If you're a basketball fan who frequents social media, chances are you've recently seen highlights of Iowa's super sophomore Caitlin Clark.
Clark, a 6-foot guard from Des Moines, is setting college basketball on fire once again this season after a remarkable freshman campaign last year in which she led the nation in scoring. Through 27 games this season, she's averaging 27.5 points, 8.3 assists and 7.9 rebounds per outing, leading the Hawkeyes to a No. 12 national ranking and their first Big Ten regular season title in 14 years.
Along the way, she's racked up countless viral clips of her shooting and scoring exploits, including her Steph Curry-like ability to attempt (and make) shots from basically anywhere inside of halfcourt.
We had the chance to speak with Clark this week about her new partnership with H&R Block, goals for the rest of the season, her dream H-O-R-S-E competitors and much, much more.
Let's get started...
The Spun: First things first, can you tell us a little bit more about your partnership with H&R Block and the "A Fair Shot" program? How did this opportunity come about?
Caitlin Clark: H&R Block is really trying to create that "fair shot" for women's college athletes, committing $1 million to give back to female student-athletes across the country. Also, NIL (Name, Images and Likeness) is so new, so they are going to help us with our taxes and tax guidelines, just walking us through that process to help us be financially stable for the future. I think that is so important, because this is something that student-athletes have not dealt with.
I think it really speaks to who they are in wanting to commit to leveling the playing field in women's college athletics and giving back $1 million to female college athletes.
The Spun: As you mentioned, NIL did not become legalized until this year. When did you really start to focus on it or become more aware and conscious of it?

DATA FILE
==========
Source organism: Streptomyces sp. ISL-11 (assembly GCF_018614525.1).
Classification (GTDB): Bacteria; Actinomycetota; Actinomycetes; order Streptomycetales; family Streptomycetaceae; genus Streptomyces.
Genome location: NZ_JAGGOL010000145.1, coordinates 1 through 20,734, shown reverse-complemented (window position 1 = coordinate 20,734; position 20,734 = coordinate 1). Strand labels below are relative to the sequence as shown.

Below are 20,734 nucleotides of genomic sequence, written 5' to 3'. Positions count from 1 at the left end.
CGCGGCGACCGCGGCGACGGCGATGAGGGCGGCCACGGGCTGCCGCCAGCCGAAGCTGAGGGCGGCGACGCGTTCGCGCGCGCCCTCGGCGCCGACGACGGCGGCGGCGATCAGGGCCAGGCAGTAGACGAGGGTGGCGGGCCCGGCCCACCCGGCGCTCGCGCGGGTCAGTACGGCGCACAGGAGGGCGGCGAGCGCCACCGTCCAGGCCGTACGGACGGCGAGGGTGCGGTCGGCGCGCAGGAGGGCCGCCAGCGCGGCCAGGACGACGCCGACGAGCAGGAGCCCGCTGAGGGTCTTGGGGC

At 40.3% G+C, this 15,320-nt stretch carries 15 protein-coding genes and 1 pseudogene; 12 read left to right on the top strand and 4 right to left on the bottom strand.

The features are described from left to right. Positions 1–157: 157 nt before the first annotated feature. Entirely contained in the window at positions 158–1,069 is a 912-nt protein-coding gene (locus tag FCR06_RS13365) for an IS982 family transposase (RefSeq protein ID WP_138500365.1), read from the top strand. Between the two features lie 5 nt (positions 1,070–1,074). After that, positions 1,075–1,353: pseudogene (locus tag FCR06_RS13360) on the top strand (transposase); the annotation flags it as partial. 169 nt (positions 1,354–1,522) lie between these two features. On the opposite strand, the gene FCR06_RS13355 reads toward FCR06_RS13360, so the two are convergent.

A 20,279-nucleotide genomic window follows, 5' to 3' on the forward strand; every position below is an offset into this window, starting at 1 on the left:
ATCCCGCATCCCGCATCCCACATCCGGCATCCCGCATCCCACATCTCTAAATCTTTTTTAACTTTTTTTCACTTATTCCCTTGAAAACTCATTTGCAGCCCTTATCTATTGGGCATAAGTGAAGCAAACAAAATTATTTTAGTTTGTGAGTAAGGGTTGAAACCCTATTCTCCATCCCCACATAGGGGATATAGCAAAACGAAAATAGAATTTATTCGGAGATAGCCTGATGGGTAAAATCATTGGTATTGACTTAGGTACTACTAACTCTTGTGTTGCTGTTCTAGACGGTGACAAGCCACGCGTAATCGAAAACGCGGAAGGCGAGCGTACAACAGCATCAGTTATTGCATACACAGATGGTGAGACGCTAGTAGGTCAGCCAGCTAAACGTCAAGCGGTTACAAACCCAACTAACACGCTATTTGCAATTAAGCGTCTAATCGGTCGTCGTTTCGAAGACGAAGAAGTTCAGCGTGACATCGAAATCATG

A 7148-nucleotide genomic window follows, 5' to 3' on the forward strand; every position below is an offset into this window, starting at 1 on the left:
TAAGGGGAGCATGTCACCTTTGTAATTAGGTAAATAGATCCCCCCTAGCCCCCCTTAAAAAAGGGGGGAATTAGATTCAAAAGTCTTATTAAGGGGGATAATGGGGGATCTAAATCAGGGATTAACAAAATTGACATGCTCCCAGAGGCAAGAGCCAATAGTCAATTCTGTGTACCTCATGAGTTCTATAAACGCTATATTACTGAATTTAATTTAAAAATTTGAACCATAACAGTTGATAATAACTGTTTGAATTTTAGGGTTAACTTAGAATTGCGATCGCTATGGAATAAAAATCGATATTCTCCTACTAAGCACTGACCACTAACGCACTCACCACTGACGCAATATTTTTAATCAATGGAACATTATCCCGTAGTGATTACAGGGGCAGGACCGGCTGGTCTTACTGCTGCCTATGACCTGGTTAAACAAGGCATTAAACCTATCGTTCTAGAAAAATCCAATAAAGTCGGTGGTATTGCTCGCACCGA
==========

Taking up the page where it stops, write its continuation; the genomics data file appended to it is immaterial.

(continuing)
CC: I don't think I honestly really knew about it until like midway through my freshman year, around December or January. That's when there was starting to be a lot more conversations about 'Okay, this might really happen this year.' I think that's when I kind of became more aware and started to try to educate myself on what this might entail.
The Spun: On the men's college basketball side, in the Big Ten for example, there have been players like Jordan Bohannon at Iowa and Rutgers' Geo Baker who were very outspoken about NIL rights. Besides yourself, who are some of the women's players who are taking an active role in promoting NIL?
CC: I think there's been quite a few. I think [South Carolina guard] Zia Cooke and [Oregon forward] Sedona Prince were some big names. I think Sedona especially during the NCAA Tournament talked a lot about the different inequities going on. But I think there are a lot of female student-athletes across the board that have used their voice and talked about NIL. I'm not sure all of them really knew exactly what it was when it started, but I think more and more people are starting to understand what you can and can't do with it.
The Spun: The 'N' in NIL stands for Name and obviously your name has been all over social media really since you started at Iowa but especially in the last month or so. How has it been for you to see your name trending all over the place like that and be recognized by some of the best basketball players in the world?
CC: I think it's almost surreal in a way, because I feel like I was just that little girl yesterday watching all those players on Twitter, watching their highlights and wanting to be like them. Now, I'm in that moment and I'm enjoying every single second of it. But it is surreal and crazy and I'm just trying to soak it all in. I feel very thankful to be where I am with the people I'm with. They help me look pretty good. I wouldn't be anywhere if it wasn't for my teammates.
The Spun: Was there any particular person or persons who either reached out to you or commented on your highlights or mentioned you on Twitter or Instagram that made you stop and go 'Whoa, this is kind of crazy'?